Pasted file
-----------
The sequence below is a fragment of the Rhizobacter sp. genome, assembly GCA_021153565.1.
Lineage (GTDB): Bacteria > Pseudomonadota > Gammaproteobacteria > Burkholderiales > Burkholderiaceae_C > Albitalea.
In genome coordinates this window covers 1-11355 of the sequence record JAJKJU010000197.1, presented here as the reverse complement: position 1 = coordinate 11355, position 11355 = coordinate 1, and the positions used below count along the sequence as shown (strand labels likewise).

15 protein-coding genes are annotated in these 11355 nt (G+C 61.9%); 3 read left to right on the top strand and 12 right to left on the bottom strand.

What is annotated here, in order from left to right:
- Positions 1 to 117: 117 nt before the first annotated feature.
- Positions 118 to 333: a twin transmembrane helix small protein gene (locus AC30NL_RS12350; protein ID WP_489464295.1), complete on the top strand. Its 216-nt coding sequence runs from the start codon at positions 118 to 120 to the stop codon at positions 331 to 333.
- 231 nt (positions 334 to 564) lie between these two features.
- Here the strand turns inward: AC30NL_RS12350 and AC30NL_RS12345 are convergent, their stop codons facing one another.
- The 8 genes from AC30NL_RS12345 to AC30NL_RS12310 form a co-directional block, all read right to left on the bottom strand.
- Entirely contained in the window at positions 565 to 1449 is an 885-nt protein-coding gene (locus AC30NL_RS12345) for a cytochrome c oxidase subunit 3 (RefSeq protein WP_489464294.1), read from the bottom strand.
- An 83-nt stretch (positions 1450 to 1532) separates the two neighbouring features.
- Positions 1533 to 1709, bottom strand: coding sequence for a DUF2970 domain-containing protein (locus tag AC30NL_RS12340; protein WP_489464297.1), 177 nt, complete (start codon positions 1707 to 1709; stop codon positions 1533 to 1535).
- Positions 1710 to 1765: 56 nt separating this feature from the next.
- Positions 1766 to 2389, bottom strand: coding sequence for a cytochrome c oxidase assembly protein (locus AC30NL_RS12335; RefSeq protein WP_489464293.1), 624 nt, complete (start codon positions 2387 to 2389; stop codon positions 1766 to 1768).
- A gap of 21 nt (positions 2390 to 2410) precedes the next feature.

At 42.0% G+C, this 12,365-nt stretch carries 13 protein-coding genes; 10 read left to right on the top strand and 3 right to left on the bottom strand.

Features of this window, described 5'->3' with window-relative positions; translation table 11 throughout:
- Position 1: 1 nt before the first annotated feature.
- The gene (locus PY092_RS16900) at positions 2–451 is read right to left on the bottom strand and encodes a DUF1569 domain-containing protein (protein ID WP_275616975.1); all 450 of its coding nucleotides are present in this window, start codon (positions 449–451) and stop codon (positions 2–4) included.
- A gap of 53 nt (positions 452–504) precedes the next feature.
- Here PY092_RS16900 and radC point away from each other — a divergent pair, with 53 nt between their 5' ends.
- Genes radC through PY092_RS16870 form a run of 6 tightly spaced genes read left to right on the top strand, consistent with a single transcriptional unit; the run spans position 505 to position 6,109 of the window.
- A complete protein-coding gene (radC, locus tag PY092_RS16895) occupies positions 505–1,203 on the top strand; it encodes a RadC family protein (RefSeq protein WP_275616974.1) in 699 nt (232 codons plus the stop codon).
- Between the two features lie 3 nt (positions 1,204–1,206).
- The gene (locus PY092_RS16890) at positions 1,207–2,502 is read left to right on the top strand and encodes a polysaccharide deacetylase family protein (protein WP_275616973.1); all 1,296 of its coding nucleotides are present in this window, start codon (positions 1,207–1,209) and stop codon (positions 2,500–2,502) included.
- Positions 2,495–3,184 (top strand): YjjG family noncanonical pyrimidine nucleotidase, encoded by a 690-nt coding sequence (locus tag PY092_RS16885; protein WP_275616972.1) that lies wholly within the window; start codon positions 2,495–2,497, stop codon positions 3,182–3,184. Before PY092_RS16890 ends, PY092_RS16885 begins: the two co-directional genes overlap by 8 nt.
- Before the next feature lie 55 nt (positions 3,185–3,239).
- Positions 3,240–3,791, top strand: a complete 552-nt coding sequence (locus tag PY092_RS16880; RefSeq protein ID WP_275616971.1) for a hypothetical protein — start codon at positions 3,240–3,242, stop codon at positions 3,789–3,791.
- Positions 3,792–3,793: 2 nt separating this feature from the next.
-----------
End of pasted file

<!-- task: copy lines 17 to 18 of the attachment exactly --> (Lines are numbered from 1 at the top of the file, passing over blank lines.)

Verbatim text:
At 42.0% G+C, this 12,365-nt stretch carries 13 protein-coding genes; 10 read left to right on the top strand and 3 right to left on the bottom strand.

Features of this window, described 5'->3' with window-relative positions; translation table 11 throughout: